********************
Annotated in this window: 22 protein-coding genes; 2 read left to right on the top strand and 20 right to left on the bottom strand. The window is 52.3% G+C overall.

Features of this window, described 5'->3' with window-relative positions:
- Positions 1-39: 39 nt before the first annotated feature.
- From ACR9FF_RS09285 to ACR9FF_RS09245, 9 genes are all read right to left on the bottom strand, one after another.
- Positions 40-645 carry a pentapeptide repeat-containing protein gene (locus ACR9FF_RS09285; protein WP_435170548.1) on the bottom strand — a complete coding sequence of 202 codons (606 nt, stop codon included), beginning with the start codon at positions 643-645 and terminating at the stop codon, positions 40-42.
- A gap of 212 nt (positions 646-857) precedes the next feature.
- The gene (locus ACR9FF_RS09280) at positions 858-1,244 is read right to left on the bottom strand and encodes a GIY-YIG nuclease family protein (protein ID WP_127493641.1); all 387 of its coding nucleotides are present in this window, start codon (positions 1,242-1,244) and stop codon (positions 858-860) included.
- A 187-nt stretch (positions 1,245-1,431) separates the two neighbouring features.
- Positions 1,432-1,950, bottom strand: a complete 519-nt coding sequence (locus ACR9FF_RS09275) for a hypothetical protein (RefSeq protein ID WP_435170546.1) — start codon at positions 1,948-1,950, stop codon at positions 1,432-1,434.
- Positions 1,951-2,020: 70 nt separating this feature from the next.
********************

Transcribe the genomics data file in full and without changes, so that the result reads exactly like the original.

Annotated in this window: 22 protein-coding genes; 2 read left to right on the top strand and 20 right to left on the bottom strand. The window is 52.3% G+C overall.

Features of this window, described 5'->3' with window-relative positions:
- Positions 1-39: 39 nt before the first annotated feature.
- From ACR9FF_RS09285 to ACR9FF_RS09245, 9 genes are all read right to left on the bottom strand, one after another.
- Positions 40-645 carry a pentapeptide repeat-containing protein gene (locus ACR9FF_RS09285; protein WP_435170548.1) on the bottom strand — a complete coding sequence of 202 codons (606 nt, stop codon included), beginning with the start codon at positions 643-645 and terminating at the stop codon, positions 40-42.
- A gap of 212 nt (positions 646-857) precedes the next feature.
- The gene (locus ACR9FF_RS09280) at positions 858-1,244 is read right to left on the bottom strand and encodes a GIY-YIG nuclease family protein (protein ID WP_127493641.1); all 387 of its coding nucleotides are present in this window, start codon (positions 1,242-1,244) and stop codon (positions 858-860) included.
- A 187-nt stretch (positions 1,245-1,431) separates the two neighbouring features.
- Positions 1,432-1,950, bottom strand: a complete 519-nt coding sequence (locus ACR9FF_RS09275) for a hypothetical protein (RefSeq protein ID WP_435170546.1) — start codon at positions 1,948-1,950, stop codon at positions 1,432-1,434.
- Positions 1,951-2,020: 70 nt separating this feature from the next.